After generating high levels of interest at 6 other London universities, the ‘Breaking the Silence’ genocide awareness campaign reached St George’s University on the 26th of November.
Situated in a student hub outside St George’s Library, the exhibition attracted students and staff from all disciplines and members of the adjacent St George’s Hospital.
Evocative paintings and posters outlining the ongoing genocide and human rights abuses of the Tamil nation caused many passers-by to stop and discuss the situation in Sir Lanka with members of the St George’s Tamil Society.
Passers-by where asked if they had watched the recent Channel 4 documentary ‘No Fire Zone’, and asked to provide their reactions to the documentary that suggested that people at the highest levels in Sri Lanka were responsible for the atrocities committed against Tamils.
“The documentary overall was excellent at raising awareness of what happened during the war. The grim pictures and videos show how gruesome the attacks were and how they were directed.”
Another expressed the need for justice and a political solution that stopped the continued atrocities, stating,
“Awful human rights abuses taken place, this is deeply disturbing. The perpetrators must be put to justice and a political solution needs to be put on the table to promote equality in Sri Lanka Tamils.”
Several students were stunned by the magnitude of the genocidal atrocities committed against the Tamil people and stressed that the international community had to act to resolve the situation.
Reflecting on the ‘Breaking the Silence' exhibition, the St George’s University Tamil Society president, outlined the importance of holding such exhibitions, stating,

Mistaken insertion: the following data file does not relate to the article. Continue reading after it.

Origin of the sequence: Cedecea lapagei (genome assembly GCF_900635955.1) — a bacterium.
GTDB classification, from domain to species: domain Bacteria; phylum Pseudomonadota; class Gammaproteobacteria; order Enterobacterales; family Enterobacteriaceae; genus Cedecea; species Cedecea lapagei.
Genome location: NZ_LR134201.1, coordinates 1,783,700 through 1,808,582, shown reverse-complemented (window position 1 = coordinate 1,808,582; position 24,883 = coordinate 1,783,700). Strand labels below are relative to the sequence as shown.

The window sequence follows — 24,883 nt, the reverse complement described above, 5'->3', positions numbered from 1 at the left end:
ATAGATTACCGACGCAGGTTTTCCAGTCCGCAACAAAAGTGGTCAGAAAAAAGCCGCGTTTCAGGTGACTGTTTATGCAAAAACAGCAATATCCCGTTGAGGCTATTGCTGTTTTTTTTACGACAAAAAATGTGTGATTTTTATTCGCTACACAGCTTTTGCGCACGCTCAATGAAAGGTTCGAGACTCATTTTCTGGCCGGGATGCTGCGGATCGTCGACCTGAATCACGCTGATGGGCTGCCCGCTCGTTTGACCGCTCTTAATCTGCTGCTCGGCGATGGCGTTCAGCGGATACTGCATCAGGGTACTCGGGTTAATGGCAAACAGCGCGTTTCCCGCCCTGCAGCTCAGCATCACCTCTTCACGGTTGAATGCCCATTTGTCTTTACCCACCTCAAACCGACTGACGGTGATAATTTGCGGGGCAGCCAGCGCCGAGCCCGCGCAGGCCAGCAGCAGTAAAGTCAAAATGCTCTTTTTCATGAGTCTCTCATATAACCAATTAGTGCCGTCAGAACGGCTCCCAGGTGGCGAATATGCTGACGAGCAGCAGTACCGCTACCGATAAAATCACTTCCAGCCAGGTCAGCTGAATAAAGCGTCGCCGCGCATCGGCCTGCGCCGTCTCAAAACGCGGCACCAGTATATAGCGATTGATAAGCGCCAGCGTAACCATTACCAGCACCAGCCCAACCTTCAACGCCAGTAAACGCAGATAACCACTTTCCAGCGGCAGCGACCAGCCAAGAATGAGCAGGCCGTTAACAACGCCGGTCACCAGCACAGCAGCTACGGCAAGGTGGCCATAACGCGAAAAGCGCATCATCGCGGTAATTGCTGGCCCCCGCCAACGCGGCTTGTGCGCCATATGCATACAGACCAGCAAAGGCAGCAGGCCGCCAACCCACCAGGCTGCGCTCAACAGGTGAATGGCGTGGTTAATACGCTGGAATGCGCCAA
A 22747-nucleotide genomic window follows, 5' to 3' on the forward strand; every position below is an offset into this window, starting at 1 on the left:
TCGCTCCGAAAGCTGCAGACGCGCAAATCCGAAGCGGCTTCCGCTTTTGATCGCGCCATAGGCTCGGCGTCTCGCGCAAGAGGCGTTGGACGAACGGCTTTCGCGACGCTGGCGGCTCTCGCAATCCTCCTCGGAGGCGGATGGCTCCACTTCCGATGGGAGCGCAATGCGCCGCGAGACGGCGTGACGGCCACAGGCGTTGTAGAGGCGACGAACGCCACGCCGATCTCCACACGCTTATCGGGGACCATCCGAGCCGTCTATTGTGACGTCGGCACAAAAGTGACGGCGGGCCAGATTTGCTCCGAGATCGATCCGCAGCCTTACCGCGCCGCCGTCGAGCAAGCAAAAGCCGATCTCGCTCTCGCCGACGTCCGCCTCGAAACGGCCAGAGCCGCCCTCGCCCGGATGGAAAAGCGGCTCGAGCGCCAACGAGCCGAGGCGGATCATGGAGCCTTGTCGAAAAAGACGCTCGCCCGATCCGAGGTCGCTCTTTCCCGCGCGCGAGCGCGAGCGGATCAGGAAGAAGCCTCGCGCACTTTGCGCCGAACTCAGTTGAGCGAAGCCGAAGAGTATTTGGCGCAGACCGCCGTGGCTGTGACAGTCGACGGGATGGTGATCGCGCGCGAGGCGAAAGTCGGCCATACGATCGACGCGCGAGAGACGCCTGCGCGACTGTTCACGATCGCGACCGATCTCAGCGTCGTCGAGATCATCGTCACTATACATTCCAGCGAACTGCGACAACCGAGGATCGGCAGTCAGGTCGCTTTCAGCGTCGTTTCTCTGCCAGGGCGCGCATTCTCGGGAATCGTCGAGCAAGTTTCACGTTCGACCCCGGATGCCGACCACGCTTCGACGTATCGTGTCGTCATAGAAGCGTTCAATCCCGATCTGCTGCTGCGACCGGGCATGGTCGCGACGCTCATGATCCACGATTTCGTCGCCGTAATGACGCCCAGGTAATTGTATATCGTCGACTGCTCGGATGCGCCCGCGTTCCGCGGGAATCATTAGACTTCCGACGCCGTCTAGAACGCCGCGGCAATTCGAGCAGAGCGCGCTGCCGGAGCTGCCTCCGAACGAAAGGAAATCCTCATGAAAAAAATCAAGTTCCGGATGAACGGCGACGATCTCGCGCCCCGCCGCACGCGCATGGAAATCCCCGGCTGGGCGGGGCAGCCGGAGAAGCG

“Throughout the day, many have asked me about what we were hoping to achieve by holding this exhibition and how we believe we can make an impact. My opinion is that, our main prerogative is to raise awareness and seek justice for what has happened as a matter of urgency."
“Callum Macrae eloquently phrases the importance of raising awareness in one of his interviews: ‘Getting the truth out is a precondition for justice, justice is a precondition for peace and reconciliation.”
“It is important to raise awareness that the people in Sri Lanka have suffered so much in the past and are still suffering. There must be hope for a peaceful future. It is imperative that justice must be sought and we can hopefully contribute to this process by revealing the truth to the general public”
The campaign can be followed on twitter using ‘#BreakTheSilence’. Keep an eye out on Tamil Guardian for the next entry into the Breaking the Silence Journal.
Catch up on previous entries form this year’s Breaking The Silence campaign below:
Breaking The Silence Journal: City University (02 December 2013)
Breaking The Silence Journal: SOAS (26 November 2013)
Breaking The Silence Journal: UCL (23 November 2013)
Breaking The Silence Journal: LSE (17 November 2013)